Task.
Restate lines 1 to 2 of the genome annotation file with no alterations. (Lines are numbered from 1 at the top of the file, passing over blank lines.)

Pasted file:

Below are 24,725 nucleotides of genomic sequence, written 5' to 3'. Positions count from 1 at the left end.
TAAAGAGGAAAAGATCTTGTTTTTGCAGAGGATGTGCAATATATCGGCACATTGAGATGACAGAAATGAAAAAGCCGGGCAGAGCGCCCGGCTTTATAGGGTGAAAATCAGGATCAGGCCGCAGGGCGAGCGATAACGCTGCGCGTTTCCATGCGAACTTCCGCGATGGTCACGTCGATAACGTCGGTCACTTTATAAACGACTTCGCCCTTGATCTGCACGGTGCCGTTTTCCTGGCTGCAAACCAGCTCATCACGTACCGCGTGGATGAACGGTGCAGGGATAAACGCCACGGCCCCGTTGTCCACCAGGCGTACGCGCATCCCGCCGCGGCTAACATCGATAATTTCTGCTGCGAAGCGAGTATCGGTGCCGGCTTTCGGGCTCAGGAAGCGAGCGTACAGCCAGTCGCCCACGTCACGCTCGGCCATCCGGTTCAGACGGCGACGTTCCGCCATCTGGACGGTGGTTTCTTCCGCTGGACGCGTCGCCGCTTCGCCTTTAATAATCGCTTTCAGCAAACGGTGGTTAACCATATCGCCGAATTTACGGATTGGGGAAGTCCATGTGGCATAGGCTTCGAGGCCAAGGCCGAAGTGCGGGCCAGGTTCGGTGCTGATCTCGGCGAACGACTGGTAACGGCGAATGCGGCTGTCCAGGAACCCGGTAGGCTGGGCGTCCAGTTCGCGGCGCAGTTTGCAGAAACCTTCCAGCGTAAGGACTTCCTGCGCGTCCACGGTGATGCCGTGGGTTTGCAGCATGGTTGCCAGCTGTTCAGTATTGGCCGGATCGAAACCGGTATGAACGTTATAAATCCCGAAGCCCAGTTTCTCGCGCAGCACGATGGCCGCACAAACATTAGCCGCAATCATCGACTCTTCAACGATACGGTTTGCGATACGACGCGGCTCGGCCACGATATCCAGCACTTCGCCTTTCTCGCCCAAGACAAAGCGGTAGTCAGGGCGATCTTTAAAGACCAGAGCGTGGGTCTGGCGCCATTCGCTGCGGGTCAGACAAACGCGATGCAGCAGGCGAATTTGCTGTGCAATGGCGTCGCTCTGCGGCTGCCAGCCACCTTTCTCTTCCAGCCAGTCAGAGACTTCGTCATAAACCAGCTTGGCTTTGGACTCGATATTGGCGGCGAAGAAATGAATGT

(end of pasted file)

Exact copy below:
Below are 24,725 nucleotides of genomic sequence, written 5' to 3'. Positions count from 1 at the left end.
TAAAGAGGAAAAGATCTTGTTTTTGCAGAGGATGTGCAATATATCGGCACATTGAGATGACAGAAATGAAAAAGCCGGGCAGAGCGCCCGGCTTTATAGGGTGAAAATCAGGATCAGGCCGCAGGGCGAGCGATAACGCTGCGCGTTTCCATGCGAACTTCCGCGATGGTCACGTCGATAACGTCGGTCACTTTATAAACGACTTCGCCCTTGATCTGCACGGTGCCGTTTTCCTGGCTGCAAACCAGCTCATCACGTACCGCGTGGATGAACGGTGCAGGGATAAACGCCACGGCCCCGTTGTCCACCAGGCGTACGCGCATCCCGCCGCGGCTAACATCGATAATTTCTGCTGCGAAGCGAGTATCGGTGCCGGCTTTCGGGCTCAGGAAGCGAGCGTACAGCCAGTCGCCCACGTCACGCTCGGCCATCCGGTTCAGACGGCGACGTTCCGCCATCTGGACGGTGGTTTCTTCCGCTGGACGCGTCGCCGCTTCGCCTTTAATAATCGCTTTCAGCAAACGGTGGTTAACCATATCGCCGAATTTACGGATTGGGGAAGTCCATGTGGCATAGGCTTCGAGGCCAAGGCCGAAGTGCGGGCCAGGTTCGGTGCTGATCTCGGCGAACGACTGGTAACGGCGAATGCGGCTGTCCAGGAACCCGGTAGGCTGGGCGTCCAGTTCGCGGCGCAGTTTGCAGAAACCTTCCAGCGTAAGGACTTCCTGCGCGTCCACGGTGATGCCGTGGGTTTGCAGCATGGTTGCCAGCTGTTCAGTATTGGCCGGATCGAAACCGGTATGAACGTTATAAATCCCGAAGCCCAGTTTCTCGCGCAGCACGATGGCCGCACAAACATTAGCCGCAATCATCGACTCTTCAACGATACGGTTTGCGATACGACGCGGCTCGGCCACGATATCCAGCACTTCGCCTTTCTCGCCCAAGACAAAGCGGTAGTCAGGGCGATCTTTAAAGACCAGAGCGTGGGTCTGGCGCCATTCGCTGCGGGTCAGACAAACGCGATGCAGCAGGCGAATTTGCTGTGCAATGGCGTCGCTCTGCGGCTGCCAGCCACCTTTCTCTTCCAGCCAGTCAGAGACTTCGTCATAAACCAGCTTGGCTTTGGACTCGATATTGGCGGCGAAGAAATGAATGT